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The Last night of Freedom | 19th evening

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Settled comfortably on the main street of the town of Windsor, High Street, the Hen's Toes is a neatly turned out establishment, clearly catering to a more well-mannered class of person than the local country folk. A Tudor facade gives way to a comfortable common room upon first entry, scattered with tables and chairs rather than the more rustic benches that might be found in the local tavern. A roaring hearth dominates the right side of the room, staving off the deep winter chill. A few comfortable chairs accompanied by small side tables offer best access to its warmth. Beside it, a flight of stairs leads up to the floors above, where the sparse but clean guest rooms are located. On the other side of the room, an inconspicuous doorway leads to a private dining room.

Behind the bar one might find either Mr Clarke, a middle aged, stocky man whose rugged demeanour hides his gregarious, jovial nature, or his wife, whose beady eyes keep close eye on all goings on within the establishment.


George sat himself in a comfortable spot near the fire, he was looking forward to the company of men who had been good to him over the past few years, and hoped for a pleasant evening sharing wine and conversation.   Cadell had taken care of details, of which George was largely in the dark, but here was where the night would begin and end (for George had taken a room at the Hens toes for the night, and it was from here that he'd leave for his wedding on the morrow.

"I'll have a cup of tea, and make it a strong one." he cheerfully asked the maid.   

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OOC Notes:

Guestlist given to Cadell was: Beverly, Toldedo, Mountjoy, Basildon, Henry Gray & Doug Fitzjames (and natrually Cadell himself!) 

Consensus formed with mods to have this be a summary thread, George will post his own, and others are free to post their own impressions of the evening as they wish. 

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One by one his closest friends arrived, and soon enough George had changed out his tea cup for a mug of the Inns own ale.  Soon enough though appeared a bottle of his favourite tipple; Cherry Brandy.   

These things whet his whistle over a collection of lively conversations – conversations that, though including the usual ball and chain teasing, plunged into some of the Earls favourite topics of Arts, Philosophy and Theology.

Did he see Douglas eyes glaze over as George discussed the current thinking of Ephesians with Beverly? Did he manage to lure quiet Toledo into discourse upon the philosophy towards the arts in of Spain versus that of England? Basildon earned a nod from George with his ever preened finery, while yet again George told him about his latest plan to create a raffle to be added into his House of Lords Painting.  Effort was made to prevent, then abandoned with laughter, as Mountjoy discovered a reason he needed to share the finer details of a hunting story. Then there was the stargazing (aka requested lesson) from Henry Grey as an addition to the necessary ablutions upon the Hens Toes wall.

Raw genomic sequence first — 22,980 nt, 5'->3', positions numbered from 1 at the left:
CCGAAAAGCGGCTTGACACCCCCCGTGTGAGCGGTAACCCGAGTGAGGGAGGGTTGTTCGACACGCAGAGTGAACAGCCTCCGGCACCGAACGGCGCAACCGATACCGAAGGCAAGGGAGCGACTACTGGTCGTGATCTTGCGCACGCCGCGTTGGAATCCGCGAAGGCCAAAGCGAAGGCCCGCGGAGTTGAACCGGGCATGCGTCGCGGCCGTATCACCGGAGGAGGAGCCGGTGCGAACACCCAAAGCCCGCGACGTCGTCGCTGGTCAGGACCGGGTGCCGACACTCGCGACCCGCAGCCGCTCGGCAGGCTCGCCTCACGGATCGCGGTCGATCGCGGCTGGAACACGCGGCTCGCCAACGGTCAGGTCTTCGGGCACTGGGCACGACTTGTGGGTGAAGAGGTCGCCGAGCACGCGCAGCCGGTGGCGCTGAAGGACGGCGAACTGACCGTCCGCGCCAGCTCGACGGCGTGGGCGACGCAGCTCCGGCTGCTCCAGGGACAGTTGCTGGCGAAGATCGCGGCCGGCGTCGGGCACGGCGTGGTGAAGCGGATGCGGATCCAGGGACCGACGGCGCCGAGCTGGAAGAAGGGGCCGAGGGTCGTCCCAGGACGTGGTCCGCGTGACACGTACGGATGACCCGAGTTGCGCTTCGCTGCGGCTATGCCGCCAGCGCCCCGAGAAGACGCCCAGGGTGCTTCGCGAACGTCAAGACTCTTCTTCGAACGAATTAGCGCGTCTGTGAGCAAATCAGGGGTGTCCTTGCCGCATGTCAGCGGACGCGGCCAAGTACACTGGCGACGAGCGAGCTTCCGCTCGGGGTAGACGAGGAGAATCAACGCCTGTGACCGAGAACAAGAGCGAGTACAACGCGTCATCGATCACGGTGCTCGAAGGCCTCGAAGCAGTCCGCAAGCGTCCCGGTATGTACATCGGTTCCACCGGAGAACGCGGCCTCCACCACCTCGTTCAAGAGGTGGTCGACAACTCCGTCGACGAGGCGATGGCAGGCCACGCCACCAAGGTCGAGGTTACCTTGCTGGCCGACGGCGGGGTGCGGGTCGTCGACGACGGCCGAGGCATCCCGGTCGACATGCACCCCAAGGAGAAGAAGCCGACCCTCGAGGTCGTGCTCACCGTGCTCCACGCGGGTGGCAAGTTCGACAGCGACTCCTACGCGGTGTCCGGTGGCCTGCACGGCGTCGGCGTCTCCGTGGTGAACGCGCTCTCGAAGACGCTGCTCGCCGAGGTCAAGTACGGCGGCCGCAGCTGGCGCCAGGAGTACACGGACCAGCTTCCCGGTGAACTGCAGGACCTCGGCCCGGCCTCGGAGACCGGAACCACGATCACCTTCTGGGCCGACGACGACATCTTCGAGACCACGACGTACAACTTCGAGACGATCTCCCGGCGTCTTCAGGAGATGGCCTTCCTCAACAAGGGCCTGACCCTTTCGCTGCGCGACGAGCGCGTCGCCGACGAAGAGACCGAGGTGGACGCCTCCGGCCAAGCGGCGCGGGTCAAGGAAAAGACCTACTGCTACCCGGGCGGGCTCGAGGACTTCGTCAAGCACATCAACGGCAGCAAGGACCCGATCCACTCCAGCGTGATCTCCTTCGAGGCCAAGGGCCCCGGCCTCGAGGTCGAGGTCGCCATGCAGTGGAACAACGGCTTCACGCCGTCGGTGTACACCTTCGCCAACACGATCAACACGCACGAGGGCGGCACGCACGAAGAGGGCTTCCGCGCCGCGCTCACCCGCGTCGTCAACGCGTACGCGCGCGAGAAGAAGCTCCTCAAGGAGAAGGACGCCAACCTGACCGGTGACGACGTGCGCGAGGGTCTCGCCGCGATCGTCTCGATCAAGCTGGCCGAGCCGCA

There were toasts and calls for toasts, and here the loosened-up George got to his feet to say. 

“Friends, may I call you brothers, for how dear to me that you are. Thank you for coming her this evening, helping me pass this night without being a mess of nerves. It is a big step tomorrow, and I am pleased to celebrate it with you all. Its been a event long over due, in my humble estimation, though may I say it shall be more prized for the long road it’s taken to get there.  Please charge your glasses, and join me in a toast to the Brave Lady who is ready to wed me.  And to a bold future beyond that. Then to yourselves, for no trouble shall disrupt the course as long as I have men like you all. Hip hip, huzzah!” 

With a great smile George rose his glass and made sure to clink it with every and each one. 

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Louis was all smiles as George seemed to enjoy the prospect of his imminent nuptials.  While Louis liked Caroline, she was an odd choice for Chichester.  He could have done better, as he was quite the catch, despite his ... peculiarities.  At times he thought George indifferent to women.

There was FitzJames.  He had done well for himself as an officer and a Scottish baron, but the man was incapable of speaking English.  What sort of animals were Highlanders to teach their young to speak like mongrels?  None could think them intelligent.  He was a bastard and his half-sisters were whores.  While this was ordinarily a recipe for a life in the gutters, the family managed to hang about the periphery of Court with some royal favor.  Curious.

Mountjoy was the exact opposite -- polished, educated, and from a good family.  Seeing the two men together was like watching a mule next to a stallion.  The court could use more stallions.

He did not really know Cadell well. He knew her wife more.  It could have been useful to marry Portsmouth, but her favor seemed to have receded quickly.  The Welshman seemed quiet.  Maybe that was best.

Beverley was a good man and related to his wife.  He was also quiet, but there were promising signs, especially now that he had an heir.

Henry Gray was an interesting fellow and science was an interesting diversion.

And, the brandy was good.  So glasses were clinked and Louis offered a toast of his own.  He returned to his apartment far more sober than needed.

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